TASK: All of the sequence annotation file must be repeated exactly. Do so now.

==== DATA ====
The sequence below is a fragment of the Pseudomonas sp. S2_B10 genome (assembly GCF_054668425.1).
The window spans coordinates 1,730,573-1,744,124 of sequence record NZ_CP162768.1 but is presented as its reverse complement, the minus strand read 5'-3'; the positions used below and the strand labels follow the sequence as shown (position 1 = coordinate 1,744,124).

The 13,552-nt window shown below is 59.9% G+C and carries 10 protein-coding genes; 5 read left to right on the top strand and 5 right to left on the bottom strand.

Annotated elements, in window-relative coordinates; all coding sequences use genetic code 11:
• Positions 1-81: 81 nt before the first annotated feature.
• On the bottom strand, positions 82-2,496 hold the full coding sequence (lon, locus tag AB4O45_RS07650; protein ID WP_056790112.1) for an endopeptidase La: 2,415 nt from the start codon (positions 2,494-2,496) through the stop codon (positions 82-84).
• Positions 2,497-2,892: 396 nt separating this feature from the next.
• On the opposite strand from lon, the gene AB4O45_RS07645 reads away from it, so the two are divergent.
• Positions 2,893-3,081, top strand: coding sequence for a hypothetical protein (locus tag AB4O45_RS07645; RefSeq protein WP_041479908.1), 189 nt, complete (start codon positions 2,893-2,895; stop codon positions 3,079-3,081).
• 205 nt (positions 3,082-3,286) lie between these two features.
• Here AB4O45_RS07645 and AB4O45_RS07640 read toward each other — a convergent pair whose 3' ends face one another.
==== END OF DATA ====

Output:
The sequence below is a fragment of the Pseudomonas sp. S2_B10 genome (assembly GCF_054668425.1).
The window spans coordinates 1,730,573-1,744,124 of sequence record NZ_CP162768.1 but is presented as its reverse complement, the minus strand read 5'-3'; the positions used below and the strand labels follow the sequence as shown (position 1 = coordinate 1,744,124).

The 13,552-nt window shown below is 59.9% G+C and carries 10 protein-coding genes; 5 read left to right on the top strand and 5 right to left on the bottom strand.

Annotated elements, in window-relative coordinates; all coding sequences use genetic code 11:
• Positions 1-81: 81 nt before the first annotated feature.
• On the bottom strand, positions 82-2,496 hold the full coding sequence (lon, locus tag AB4O45_RS07650; protein ID WP_056790112.1) for an endopeptidase La: 2,415 nt from the start codon (positions 2,494-2,496) through the stop codon (positions 82-84).
• Positions 2,497-2,892: 396 nt separating this feature from the next.
• On the opposite strand from lon, the gene AB4O45_RS07645 reads away from it, so the two are divergent.
• Positions 2,893-3,081, top strand: coding sequence for a hypothetical protein (locus tag AB4O45_RS07645; RefSeq protein WP_041479908.1), 189 nt, complete (start codon positions 2,893-2,895; stop codon positions 3,079-3,081).
• 205 nt (positions 3,082-3,286) lie between these two features.
• Here AB4O45_RS07645 and AB4O45_RS07640 read toward each other — a convergent pair whose 3' ends face one another.